The AGBU Nubar Library in Paris is proud to announce the launch of its website, offering a wealth of information, photos and documents about Armenians in the Ottoman Empire and the Armenian diaspora. The library’s collection primarily concerns the nineteenth and twentieth century and is a vital resource in the preservation of Armenian cultural heritage.
The website-which will continue to be updated with digitized materials-is already home to a photo collection of prominent Armenian leaders and of Armenian life in the Ottoman Empire and early diaspora; portions of the Andonian archive of Armenian Genocide testimonies as well as portions of the archives of the Armenian Patriarchate of Constantinople, the Armenian National Delegation and AGBU; digitized copies of the French-language Constantinople-based journal Renaissance published from 1918-1920; a virtual tour of the exhibit Arménie 1915, held in Paris in 2015; and a digitized collection of the library’s journals Revue d’histoire arménienne contemporaine and Études arméniennes contemporaines.
The Nubar Library houses more than 43,000 printed works, 500,000 archival documents, 1,500 periodicals and 10,000 photos as well as hundreds of manuscripts from the nineteenth and twentieth centuries. It is also home to a large collection of unpublished materials and gathers historical documents of great value in understanding contemporary Armenian history. “I am delighted that our months of work has resulted in a website that I hope people the world over will find useful in their scholarly and personal research. The collection at the Nubar Library is tremendously rich and we are working to make it as accessible as possible to as many as possible,” said Boris Adjemian, director of the AGBU Nubar Library.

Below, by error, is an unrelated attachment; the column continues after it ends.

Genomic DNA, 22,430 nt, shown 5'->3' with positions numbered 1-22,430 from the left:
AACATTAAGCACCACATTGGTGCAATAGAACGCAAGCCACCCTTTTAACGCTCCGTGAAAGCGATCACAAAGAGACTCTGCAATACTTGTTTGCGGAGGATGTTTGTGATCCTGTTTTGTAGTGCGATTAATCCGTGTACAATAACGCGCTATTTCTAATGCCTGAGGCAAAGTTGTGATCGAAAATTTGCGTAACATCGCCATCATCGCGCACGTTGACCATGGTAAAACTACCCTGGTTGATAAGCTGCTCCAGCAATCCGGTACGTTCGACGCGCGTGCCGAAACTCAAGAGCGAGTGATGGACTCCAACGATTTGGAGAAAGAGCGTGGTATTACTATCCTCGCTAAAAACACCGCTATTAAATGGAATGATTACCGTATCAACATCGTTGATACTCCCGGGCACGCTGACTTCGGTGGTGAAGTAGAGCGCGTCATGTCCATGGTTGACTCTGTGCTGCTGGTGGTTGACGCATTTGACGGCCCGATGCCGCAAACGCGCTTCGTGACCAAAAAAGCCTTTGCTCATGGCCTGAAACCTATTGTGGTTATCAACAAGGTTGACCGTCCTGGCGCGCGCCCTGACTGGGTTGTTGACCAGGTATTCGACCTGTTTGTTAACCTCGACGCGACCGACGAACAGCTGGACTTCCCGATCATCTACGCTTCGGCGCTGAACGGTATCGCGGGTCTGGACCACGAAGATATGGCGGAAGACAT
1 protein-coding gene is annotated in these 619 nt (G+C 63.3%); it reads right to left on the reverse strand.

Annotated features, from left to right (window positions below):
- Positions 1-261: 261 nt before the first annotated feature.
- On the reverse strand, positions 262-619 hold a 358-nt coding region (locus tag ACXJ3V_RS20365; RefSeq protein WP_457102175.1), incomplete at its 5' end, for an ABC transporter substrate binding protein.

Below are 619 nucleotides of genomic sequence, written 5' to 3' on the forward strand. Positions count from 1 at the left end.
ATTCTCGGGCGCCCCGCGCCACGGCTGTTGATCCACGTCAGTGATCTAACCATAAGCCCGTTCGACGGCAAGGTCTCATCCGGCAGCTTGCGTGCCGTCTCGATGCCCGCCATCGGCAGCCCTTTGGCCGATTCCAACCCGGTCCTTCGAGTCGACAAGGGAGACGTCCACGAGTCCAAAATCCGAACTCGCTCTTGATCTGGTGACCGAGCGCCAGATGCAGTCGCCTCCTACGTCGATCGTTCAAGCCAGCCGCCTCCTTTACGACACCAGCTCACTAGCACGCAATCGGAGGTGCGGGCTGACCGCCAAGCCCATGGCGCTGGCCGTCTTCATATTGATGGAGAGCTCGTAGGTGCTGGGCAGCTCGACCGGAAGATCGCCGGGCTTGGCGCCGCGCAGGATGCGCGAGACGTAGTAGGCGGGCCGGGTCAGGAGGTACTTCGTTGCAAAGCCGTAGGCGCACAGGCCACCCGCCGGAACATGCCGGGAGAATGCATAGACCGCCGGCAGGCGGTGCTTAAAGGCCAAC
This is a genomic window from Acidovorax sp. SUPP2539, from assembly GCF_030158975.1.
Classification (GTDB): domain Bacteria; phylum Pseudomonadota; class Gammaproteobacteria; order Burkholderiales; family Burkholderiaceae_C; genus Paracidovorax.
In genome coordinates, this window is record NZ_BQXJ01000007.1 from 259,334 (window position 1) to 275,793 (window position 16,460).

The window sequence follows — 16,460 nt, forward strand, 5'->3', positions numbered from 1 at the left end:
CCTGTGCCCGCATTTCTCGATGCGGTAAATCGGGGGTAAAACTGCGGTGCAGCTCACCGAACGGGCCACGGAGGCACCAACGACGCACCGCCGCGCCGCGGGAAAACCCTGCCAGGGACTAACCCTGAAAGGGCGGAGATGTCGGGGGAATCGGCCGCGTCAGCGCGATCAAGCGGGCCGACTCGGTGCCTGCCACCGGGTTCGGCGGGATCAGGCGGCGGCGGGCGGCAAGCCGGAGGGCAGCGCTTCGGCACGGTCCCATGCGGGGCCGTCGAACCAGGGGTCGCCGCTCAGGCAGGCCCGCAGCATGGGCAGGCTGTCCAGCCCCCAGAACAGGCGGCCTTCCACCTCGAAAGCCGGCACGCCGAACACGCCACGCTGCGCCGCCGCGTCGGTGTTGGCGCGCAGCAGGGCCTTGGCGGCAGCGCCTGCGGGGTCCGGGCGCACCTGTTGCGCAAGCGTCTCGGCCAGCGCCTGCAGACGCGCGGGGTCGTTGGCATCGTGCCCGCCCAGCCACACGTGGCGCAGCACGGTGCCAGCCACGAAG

The AGBU Nubar Library was established in 1928 by AGBU founder and president Boghos Nubar. Over the course of its history, the library has become one of the main research centers in the Armenian diaspora. In its early years, the library was directed by Ottoman Armenian writer and journalist Aram Andonian under whom the library’s collection expanded dramatically thanks to major donations by Armenian politicians and men of letters in the first half of the twentieth century. Conceived of as a center for Armenian and Near Eastern studies and as a site for Armenian intellectuals to exchange ideas, the library has sought to develop a diverse archive on Armenian affairs and remains an indispensable resource for scholars, journalists, documentarians, researchers, students and individuals interested in Armenian history.